Three journalists for the Associated Press present when grenade explosion took off the leg of a Marine, Cpl. Joshua “Bernie” Bernard, in Afghanistan on August 14, in the middle of the deadliest month in that country for U.S. forces since 2001. They wrote a story about it, and published a photo of it. Defense Secretary Robert Gates is furious because Bernard’s family asked that the photo not be published. Gates writes in a letter to the Associated Press:
Your lack of compassion and common sense in choosing to put this image of their maimed and stricken child on the front page of multiple American newspapers is appalling. The issue here is not law, policy or constitutional right — but judgment and common decency
Suffice it to say, the article itself is a fine piece of journalism, a narrative glimpse of the terror and horror of war, which is so rarely represented in the U.S. media. The story begins with a young man’s death, and it takes us to the front porch of his parents house in New Portland, Maine. It can be read here. It reads in part:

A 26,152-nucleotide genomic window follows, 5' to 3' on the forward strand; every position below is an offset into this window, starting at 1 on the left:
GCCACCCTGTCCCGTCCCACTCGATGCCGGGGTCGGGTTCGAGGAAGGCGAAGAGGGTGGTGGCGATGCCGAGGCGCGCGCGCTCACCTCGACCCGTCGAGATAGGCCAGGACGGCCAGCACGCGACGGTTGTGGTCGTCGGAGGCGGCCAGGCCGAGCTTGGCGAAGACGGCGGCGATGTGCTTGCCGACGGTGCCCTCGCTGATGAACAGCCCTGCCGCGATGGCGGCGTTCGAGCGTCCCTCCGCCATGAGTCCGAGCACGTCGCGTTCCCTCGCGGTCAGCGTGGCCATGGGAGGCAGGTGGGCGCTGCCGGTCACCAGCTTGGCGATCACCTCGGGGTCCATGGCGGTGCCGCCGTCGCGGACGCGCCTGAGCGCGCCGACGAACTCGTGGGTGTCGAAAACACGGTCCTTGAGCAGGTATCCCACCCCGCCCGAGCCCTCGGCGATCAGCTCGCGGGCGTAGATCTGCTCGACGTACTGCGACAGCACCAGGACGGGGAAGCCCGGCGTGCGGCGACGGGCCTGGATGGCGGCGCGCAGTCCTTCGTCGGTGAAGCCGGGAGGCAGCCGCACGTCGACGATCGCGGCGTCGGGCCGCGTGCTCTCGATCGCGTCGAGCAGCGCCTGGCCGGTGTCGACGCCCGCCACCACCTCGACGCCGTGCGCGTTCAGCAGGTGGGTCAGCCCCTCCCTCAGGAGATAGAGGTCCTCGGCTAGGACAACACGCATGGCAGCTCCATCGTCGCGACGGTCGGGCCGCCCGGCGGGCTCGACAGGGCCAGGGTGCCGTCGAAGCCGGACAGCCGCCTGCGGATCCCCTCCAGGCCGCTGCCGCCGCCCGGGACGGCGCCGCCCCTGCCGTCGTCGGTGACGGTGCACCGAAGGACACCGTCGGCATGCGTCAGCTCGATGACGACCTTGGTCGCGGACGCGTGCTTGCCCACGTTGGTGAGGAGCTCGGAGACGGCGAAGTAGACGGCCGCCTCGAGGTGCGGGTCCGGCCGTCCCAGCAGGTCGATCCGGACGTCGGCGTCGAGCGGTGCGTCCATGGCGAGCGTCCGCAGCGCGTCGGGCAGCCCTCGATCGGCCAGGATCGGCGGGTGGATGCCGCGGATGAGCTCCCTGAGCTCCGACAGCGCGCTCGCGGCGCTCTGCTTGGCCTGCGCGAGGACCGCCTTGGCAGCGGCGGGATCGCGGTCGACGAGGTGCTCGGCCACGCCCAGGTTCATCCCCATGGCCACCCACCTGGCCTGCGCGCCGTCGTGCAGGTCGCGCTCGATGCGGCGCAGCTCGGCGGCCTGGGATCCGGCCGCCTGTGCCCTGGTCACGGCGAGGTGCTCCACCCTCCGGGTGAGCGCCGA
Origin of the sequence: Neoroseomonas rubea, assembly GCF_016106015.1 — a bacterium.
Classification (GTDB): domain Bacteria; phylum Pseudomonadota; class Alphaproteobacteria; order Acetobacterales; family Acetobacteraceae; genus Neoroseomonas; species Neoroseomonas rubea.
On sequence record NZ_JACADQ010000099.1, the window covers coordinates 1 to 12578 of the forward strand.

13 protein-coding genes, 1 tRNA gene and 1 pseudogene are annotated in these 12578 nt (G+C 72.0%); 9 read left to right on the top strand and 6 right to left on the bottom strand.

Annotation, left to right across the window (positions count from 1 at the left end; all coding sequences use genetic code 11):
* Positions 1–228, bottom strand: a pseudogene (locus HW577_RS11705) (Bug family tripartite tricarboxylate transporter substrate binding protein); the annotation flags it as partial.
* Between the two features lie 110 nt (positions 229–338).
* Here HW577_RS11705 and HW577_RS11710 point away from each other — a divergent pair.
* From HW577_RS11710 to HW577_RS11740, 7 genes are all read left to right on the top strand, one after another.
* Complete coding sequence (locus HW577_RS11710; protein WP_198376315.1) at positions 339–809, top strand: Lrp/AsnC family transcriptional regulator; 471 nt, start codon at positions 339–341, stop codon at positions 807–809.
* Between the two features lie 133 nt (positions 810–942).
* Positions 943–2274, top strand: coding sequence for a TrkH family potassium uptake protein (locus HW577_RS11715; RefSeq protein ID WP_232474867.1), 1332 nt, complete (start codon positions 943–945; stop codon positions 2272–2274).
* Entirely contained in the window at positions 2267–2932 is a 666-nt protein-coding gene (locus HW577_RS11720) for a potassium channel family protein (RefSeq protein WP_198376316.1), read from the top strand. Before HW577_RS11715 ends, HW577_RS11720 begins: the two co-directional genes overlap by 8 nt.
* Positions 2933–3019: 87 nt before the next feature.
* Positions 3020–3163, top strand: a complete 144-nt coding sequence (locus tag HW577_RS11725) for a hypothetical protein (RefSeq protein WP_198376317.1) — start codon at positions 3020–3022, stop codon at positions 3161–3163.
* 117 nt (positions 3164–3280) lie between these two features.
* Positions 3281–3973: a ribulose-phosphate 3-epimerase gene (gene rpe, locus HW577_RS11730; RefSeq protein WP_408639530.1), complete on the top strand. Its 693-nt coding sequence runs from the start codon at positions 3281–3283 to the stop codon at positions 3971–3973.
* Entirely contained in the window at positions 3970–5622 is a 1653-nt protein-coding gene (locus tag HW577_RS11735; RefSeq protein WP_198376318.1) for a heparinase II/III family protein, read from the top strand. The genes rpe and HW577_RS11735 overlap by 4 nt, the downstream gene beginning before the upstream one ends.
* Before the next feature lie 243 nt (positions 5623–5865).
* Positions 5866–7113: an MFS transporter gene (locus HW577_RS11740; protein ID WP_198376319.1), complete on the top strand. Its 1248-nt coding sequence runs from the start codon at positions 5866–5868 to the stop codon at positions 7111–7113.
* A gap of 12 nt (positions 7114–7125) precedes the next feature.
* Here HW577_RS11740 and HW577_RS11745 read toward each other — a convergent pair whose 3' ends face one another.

That night, officers assembled the platoon in a darkened room of the run-down house where the Marines had camped after taking Dahaneh two days earlier. There the officers delivered the news: Bernard had died of a blood clot in his heart on the operating table. He was Golf Company’s third fatality since arriving in Afghanistan in May.
Bernard was the 19th American to die in Afghanistan in August. Fifty-one Marines, soldiers and seamen lost their lives that month. Of the 739 Americans killed in and around Afghanistan since 2001, 151 died last year and 180 so far this year.